Flashcards in Osmosis & dilution principle Deck (17):
How does water move across membranes in the bodY?
Via aquaporins, protein water channels.
Down a concentration gradient.
Why is it important to remember osmolarity is affected by particles not molecules?
Because some solutes dissociate in solution to form multiple particles so the number of molecules isnt always representative of the osmolarity.
What is osmolarity measured in?
This describes the numver of particles/L, e.g. 1M solution of glucose has an osmolarity of 1 osmol/L
What is the osmolarity of normal human plasma?
285mOsmol/L (the same as in cells); Usually taken as 300mOsmol/L for ease.
What does a change in concentration of a non-penetrating solute cause?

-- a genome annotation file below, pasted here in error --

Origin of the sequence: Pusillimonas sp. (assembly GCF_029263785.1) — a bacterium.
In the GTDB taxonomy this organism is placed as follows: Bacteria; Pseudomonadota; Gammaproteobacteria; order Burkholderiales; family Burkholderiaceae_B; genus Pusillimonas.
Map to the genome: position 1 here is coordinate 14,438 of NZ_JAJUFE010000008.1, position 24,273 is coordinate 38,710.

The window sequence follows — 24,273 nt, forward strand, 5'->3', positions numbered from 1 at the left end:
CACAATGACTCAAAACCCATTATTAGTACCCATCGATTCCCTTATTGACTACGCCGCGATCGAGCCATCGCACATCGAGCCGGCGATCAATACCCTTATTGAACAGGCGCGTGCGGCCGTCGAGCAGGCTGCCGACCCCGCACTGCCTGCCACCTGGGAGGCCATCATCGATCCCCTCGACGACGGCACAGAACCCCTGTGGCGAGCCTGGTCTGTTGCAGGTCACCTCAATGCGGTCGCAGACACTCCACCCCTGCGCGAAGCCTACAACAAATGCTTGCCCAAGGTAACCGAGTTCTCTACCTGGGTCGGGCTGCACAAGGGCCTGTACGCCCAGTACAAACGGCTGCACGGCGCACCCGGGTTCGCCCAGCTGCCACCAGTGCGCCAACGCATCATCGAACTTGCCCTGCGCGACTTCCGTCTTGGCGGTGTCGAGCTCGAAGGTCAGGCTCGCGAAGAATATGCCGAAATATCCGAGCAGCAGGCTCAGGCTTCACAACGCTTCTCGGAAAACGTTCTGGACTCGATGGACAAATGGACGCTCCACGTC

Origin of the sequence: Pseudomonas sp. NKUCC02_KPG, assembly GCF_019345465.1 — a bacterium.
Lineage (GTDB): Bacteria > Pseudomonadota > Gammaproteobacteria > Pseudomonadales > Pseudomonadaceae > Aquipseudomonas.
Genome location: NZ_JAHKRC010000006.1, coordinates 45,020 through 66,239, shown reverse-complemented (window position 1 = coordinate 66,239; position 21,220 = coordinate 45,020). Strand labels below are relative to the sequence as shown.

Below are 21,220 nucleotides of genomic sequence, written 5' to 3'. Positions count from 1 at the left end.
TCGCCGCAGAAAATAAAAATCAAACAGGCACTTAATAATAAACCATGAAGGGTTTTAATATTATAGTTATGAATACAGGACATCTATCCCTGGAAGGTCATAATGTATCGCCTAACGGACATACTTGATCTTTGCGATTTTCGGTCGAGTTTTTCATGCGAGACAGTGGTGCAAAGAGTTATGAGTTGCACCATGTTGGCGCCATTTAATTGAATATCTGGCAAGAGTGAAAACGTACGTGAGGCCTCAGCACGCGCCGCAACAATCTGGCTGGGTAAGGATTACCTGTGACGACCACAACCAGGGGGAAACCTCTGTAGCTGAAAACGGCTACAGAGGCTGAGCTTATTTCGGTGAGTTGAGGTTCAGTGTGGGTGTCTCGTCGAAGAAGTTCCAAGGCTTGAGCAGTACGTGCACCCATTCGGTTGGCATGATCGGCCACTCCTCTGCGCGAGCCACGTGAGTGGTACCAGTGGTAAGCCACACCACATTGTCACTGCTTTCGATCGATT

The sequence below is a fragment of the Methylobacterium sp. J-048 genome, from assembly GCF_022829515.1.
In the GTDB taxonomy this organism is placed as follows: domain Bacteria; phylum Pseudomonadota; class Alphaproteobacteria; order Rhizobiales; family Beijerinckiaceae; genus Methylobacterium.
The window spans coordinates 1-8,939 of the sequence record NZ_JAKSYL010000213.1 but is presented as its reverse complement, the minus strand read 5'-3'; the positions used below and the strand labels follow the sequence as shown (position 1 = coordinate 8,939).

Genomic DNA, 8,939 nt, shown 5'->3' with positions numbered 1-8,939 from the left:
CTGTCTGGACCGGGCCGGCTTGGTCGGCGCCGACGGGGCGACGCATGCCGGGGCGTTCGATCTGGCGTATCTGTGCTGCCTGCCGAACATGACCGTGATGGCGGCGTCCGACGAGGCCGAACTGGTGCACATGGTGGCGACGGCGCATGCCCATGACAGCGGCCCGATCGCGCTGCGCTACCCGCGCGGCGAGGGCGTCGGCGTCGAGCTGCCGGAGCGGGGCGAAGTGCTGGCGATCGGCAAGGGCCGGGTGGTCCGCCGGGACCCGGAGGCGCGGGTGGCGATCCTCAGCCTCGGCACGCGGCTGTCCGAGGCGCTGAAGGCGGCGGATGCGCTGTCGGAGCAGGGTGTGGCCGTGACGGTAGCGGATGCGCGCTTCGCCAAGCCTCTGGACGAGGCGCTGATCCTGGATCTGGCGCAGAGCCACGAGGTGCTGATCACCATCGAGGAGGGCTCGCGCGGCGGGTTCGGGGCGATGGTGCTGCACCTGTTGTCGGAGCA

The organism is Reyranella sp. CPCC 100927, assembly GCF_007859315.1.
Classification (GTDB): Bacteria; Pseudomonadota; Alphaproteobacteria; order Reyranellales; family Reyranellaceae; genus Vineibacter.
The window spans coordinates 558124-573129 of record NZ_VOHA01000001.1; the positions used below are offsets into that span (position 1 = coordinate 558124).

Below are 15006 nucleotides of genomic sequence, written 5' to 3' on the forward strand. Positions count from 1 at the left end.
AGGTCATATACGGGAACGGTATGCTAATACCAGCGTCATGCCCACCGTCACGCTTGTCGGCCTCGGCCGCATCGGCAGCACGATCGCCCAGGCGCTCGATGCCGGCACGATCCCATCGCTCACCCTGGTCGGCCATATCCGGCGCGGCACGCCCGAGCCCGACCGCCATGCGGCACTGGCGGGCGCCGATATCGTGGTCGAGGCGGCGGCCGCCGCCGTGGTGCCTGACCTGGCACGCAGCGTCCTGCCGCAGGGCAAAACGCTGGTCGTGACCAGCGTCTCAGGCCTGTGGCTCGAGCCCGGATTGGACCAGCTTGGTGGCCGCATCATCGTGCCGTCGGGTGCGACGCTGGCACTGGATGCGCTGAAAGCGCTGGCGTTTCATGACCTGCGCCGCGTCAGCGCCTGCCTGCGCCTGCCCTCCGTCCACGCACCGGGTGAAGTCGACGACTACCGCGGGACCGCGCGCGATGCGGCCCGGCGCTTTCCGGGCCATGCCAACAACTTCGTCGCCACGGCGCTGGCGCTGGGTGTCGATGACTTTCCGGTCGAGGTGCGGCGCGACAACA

An osmotic flux ot immediate net movement of water in one direction r another (changing cell volume)
What are the main non-penetrating solutes in the ECF?
Sodium and Potassium
The number of particles in solution
The number of non-penetrating particles in solution.
What determines cell volume?
Whats an isosmotic solution?
One with the same total no. solute particles as the ECF
Whats an isotonic solution?
One with the same no. non-penetrating solute particles as ECF
Why is the tonicity of normal human ECF close to 285 mOsmol/L?
Because most of the solute particles in the ECF are non-penetratin (Na+/Cl- etc)
Why will a RBC in pure water undergo haemolysis?
- High non-penetrating solute numbers in the RBC ICF
- Water enters cell to try and balance tonicity
- Water causes RBC to swell & burst.
How is plasma volume (PV) measured using the dilution principle?
Plasma proteins cant cross the capillary wall
Therefore dyes or radioactive labels can be attched to plasma proteins.
How is the ECF measured usin the dilution principle?
Needs to be able to cross capillary walls but not cell membranes.
e.g. insulin, sucrose
How is TBW measured with the dilution principle?
radioactive water (deuterium oxide etc)